In a late night press conference, director of Administration Andrew Clinger said the potential budget hole created by the Supreme Court decision in the Clean Water Coalition case could strip $656.7 million from the governor's proposed budget.
He said the decision if read broadly could deny the state not only the $62 million in water use funding but the 9 cent property tax rate from Clark and Washoe counties worth some $121 million, the school bond reserves from nine Nevada counties estimated at $247 million and the indigent accident fund money — $39 million.
The governor's office is preparing an amendment to the budget to cure the shortfall. The plan is reportedly to lift the sunsets on the tax hikes approved by the 26th special session of the legislature, which would generate a net revenue increase of $643 million.
But it seems like there's growing consensus that everyone will have to accept the obvious and lift the sunsets on the 2009 tax deal. And in fact, negotiations are again underway.
While Although the court’s decision applied to a relatively small sum compared to with the billions at stake in the state budget -- $62 million from the Clean Water Coalition -- the broader precedent set by the court likely prevents Gov. Brian Sandoval and lawmakers from looking to local government to solve the budget woes.
To keep his no-new-taxes pledge, Sandoval had avoided more draconian cuts by relying heavily on money from local school districts and county governments. The court decision removes that option, opening up at least a $500 million hole in the governor’s proposed budget. Loath to cut further into struggling state services and with only days left in the legislative session, Sandoval’s simplest option is to give in to Democrats’ demands to extend the temporary tax increase passed in 2009. [...]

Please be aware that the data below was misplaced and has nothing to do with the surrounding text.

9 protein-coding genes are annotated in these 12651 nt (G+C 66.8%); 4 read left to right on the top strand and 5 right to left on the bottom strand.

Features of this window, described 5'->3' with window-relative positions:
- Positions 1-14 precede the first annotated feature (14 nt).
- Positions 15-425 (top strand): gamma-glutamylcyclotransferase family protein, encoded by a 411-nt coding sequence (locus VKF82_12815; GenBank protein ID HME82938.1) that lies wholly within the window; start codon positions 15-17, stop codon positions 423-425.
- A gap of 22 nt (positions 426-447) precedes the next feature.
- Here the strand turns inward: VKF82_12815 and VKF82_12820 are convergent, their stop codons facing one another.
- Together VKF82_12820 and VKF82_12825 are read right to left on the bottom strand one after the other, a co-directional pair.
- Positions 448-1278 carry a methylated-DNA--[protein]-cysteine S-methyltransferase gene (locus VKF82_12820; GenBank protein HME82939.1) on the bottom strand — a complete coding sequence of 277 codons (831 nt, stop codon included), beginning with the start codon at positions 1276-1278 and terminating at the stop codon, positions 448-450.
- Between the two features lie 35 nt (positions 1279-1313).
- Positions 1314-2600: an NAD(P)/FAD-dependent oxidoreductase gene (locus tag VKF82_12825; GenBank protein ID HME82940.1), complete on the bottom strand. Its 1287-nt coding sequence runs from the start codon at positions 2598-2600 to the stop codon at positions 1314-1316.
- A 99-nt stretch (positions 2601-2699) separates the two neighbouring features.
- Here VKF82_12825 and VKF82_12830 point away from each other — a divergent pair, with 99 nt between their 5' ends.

“Now we’re back into the real world of negotiating,” state Sen. Sheila Leslie, D-Reno, said. “So far it has been only one side willing to negotiate. This ruling forces the other side to negotiate.”
Democratic leaders met privately with Sandoval late Thursday to work on the contours of that agreement.
Democrats have spent the past two weeks building building a budget that includes revenue from the taxes about to sunset. That will be the starting point for the negotiations.
Now, it's just a matter of what else will happen. Some Republicans will still try to demand attacks on unions, but now their hand has been significantly weakened. The teabaggers are all now weeping and wailing and gnashing their teeth. And a few progressives are already starting to take advantage of the changed dynamics and demand better.
Gary Peck, executive director of the Nevada State Education Association, said “the sunsets are not enough.”
Assembly Speaker John Oceguera, D-Las Vegas, said the sunsetting taxes were the best they could get from Republicans right now.
Peck said the Legislature should go back to its plan to raise $1.2 billion in extending the sunsets and instituting a sales tax on services and the margin tax. That tax plan won no support from Republican lawmakers, who would be necessary to pass any tax.
“It’s unfortunate that the Legislature seems unwilling and unable to stand up to governor and do what’s right,” Peck said.
Lynn Warne, president of the Nevada State Education Association, said the union would still look to put a tax on the ballot if all it got were extending the existing taxes.
Maybe the spirit of Wisconsin is finally arriving here? Maybe progressives are ready to take the lead on saving the state and move forward with real reforms? Maybe we will take what's already available and run with it?
Now that Sandoval's cheap fiscal gimmickry has been exposed as just that, we need to act and we need to keep speaking the truth. Nevada is being forced to wake up, and in the coming days and weeks we need to continue this adult conversation. And even though I myself have been concerned in the not-so-distant past about taking tax reform to the ballot next year, I am now thinking it may be the only way to get around a deadlocked legislature and Governor with his head constantly stuck in the sand. Perhaps we need to let the people decide once and for all if they're satisfied with this nonstop nonsense, or if they're ready for real change.
At some point, the kabuki theater must end. As Mr. Gleaner so eloquently explained this morning, most Nevadans don't give a rat's ass if Sandoval and most legislators grab hands and sing kumbaya over a pile of horse manure. The fact of the matter is that our schools are still grossly underfunded, the rest of our public infrastructure is still woefully inadequate, and our state still needs real long-term solutions for real, sustainable success.